Sip and savor delicately flavored waters that you can prepare quickly. Free of preservatives, additives, artificial colorings and added sugars, you’ll love staying hydrated with these flavorful waters .

Use water dispensers, canning jars or any clean glass jar with a secure lid. Another cool option: water pitchers with a slotted cylindrical insert that can hold fresh fruit and other ingredients.

Uplifting Orange & Cinnamon-Infused Water

Serves: 1 or more
Hands-on Time: 10 minutes
Total Time: 1 hour


  • 1 orange or other citrus, preferably organic
  • 1 or more cinnamon sticks, preferably organic


Using a sharp knife, cut orange horizontally (including peel) into 1 or more pinwheel-shaped slices. In a water container, place orange slices and cinnamon. Fill to the top with cold water and cover tightly. Shake gently and refrigerate for 1 hour or more to allow ingredients to slightly flavor the water.

Calming Pear & Lavender–Infused Water

Serves: 1 or more
Hands-on Time: 10 minutes
Total Time: 1 hour


  • 1 pear, preferably organic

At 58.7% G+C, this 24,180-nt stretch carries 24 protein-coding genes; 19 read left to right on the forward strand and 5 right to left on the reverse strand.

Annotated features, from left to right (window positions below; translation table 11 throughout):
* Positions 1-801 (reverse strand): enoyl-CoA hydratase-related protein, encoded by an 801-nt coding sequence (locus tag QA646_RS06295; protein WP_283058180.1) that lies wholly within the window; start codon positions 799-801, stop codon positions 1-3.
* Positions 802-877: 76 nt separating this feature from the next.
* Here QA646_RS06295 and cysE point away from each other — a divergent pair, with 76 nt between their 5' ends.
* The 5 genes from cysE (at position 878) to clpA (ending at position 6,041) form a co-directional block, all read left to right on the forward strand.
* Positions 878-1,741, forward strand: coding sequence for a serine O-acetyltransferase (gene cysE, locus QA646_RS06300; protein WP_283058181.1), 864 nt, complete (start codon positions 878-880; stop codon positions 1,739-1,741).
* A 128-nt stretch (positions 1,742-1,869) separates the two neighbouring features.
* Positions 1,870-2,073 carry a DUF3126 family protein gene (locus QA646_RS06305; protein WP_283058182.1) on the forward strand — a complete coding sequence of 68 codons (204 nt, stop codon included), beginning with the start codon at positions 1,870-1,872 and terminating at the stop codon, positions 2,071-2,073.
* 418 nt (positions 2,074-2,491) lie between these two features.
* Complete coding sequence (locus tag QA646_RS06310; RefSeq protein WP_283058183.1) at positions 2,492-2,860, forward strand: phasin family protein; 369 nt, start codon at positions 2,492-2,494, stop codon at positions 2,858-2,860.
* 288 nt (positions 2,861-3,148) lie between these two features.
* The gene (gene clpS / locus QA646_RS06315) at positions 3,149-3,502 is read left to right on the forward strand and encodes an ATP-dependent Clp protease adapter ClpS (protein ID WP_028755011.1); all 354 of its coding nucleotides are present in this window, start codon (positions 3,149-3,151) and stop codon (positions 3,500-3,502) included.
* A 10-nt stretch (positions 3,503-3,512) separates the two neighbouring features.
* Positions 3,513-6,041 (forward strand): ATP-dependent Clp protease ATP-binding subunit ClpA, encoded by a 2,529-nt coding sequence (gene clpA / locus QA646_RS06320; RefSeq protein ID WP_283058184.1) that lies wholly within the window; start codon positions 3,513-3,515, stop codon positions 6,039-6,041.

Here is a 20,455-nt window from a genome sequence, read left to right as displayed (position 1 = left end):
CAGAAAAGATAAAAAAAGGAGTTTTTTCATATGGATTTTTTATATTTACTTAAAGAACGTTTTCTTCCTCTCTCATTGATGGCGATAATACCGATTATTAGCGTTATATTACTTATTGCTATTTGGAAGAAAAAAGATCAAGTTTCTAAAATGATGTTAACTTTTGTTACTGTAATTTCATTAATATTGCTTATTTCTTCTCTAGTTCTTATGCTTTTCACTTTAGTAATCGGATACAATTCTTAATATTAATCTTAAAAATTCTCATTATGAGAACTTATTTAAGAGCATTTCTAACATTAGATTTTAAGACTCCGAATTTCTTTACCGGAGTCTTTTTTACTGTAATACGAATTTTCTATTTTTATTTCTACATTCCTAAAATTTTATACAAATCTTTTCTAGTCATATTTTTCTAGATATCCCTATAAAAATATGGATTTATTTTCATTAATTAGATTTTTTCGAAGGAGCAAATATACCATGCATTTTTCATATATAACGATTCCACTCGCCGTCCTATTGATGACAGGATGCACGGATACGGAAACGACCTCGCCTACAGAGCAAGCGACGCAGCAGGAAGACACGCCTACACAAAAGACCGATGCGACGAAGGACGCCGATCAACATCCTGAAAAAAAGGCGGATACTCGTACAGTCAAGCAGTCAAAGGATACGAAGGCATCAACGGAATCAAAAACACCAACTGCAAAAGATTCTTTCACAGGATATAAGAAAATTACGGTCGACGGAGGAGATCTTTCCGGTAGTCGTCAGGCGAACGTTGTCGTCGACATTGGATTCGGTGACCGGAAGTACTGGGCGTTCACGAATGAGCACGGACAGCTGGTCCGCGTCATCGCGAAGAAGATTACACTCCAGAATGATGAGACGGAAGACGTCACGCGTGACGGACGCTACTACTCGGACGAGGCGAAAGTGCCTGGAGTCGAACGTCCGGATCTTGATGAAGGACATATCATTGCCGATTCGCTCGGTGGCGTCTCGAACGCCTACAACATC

• 1 tsp dried lavender buds, preferably organic

INSTRUCTIONS: Using a sharp knife, cut pear (with or without peel) into thin slices. In a water container, place 4 or more pear slices and lavender. Fill to the top with cold water and cover tightly. Shake gently and refrigerate for 1 hour or more to allow ingredients to slightly flavor the water.

Letitia L. Star is a healthy living writer with published work in Mother Earth Living, Mother Earth News (special health editions), Amazing Wellness, The Herb Companion and CURE (web feature). She can be reached at

Show Your Liver Some Love: A Clean Eating Webinar

Join Clean Eating dietitians Tiffani Bachus and Erin Macdonald for an exclusive webinar all about liver health and wellness.